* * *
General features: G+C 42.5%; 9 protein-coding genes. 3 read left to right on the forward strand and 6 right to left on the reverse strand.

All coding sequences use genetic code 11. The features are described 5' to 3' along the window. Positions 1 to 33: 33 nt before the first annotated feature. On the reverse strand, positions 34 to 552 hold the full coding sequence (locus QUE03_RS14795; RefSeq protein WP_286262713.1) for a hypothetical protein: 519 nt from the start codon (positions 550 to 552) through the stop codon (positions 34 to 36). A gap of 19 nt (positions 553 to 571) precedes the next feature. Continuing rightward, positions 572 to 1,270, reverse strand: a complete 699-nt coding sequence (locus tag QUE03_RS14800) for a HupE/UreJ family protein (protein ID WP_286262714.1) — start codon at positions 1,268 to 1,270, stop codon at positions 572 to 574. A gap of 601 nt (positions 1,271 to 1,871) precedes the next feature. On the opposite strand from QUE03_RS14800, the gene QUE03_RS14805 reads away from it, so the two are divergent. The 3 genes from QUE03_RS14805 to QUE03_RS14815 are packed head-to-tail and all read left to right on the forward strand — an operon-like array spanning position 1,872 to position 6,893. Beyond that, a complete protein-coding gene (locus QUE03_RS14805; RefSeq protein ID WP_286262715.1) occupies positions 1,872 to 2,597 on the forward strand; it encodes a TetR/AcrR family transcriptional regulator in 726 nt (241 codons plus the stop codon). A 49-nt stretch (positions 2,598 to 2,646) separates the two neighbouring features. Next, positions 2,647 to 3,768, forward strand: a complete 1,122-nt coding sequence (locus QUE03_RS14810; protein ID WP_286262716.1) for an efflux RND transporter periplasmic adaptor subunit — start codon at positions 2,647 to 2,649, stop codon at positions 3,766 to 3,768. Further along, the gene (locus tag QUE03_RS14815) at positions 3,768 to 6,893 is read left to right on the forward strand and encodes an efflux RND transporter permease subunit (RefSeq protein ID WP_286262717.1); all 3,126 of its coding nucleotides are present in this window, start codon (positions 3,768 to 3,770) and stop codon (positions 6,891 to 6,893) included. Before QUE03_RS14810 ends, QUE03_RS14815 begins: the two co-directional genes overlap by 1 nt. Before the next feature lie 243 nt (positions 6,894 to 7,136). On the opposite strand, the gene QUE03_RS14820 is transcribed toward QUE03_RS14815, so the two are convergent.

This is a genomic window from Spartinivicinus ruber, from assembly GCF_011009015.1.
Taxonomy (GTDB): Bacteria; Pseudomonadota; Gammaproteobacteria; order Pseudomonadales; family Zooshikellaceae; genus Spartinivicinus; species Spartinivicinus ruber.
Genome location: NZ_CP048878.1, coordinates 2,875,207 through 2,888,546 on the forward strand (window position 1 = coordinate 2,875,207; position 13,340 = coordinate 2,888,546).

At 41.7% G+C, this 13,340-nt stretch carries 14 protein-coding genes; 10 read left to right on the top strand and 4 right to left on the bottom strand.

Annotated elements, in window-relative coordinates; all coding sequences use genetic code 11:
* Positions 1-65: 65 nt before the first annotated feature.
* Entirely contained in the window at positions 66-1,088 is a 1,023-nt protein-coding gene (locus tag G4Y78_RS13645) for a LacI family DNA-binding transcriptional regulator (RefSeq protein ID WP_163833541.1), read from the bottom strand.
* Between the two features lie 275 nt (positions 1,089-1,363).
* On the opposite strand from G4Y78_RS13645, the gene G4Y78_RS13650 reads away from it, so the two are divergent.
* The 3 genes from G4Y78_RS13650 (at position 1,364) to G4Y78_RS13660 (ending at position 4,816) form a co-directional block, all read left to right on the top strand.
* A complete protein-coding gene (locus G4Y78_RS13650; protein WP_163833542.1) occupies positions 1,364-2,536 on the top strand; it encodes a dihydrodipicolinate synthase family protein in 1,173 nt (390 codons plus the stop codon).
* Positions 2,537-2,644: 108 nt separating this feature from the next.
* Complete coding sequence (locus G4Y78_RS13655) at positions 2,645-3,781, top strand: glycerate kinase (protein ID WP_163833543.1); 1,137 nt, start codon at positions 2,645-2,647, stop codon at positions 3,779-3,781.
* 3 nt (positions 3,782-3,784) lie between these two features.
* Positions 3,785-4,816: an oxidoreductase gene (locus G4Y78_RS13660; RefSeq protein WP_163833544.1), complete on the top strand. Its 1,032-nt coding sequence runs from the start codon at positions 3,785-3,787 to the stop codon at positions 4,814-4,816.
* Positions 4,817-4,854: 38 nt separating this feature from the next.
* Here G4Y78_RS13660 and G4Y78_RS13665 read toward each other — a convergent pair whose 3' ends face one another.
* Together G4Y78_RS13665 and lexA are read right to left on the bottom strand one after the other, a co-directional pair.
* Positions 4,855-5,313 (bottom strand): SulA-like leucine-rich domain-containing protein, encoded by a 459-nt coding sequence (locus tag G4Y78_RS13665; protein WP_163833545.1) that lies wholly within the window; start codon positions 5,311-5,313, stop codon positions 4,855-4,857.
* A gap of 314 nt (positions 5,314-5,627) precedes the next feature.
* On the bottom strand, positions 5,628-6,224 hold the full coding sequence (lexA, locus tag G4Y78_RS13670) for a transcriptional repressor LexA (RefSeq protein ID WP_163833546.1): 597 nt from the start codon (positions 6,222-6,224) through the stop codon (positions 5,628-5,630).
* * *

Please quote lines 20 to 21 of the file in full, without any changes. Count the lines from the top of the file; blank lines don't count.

* Together G4Y78_RS13665 and lexA are read right to left on the bottom strand one after the other, a co-directional pair.
* Positions 4,855-5,313 (bottom strand): SulA-like leucine-rich domain-containing protein, encoded by a 459-nt coding sequence (locus tag G4Y78_RS13665; protein WP_163833545.1) that lies wholly within the window; start codon positions 5,311-5,313, stop codon positions 4,855-4,857.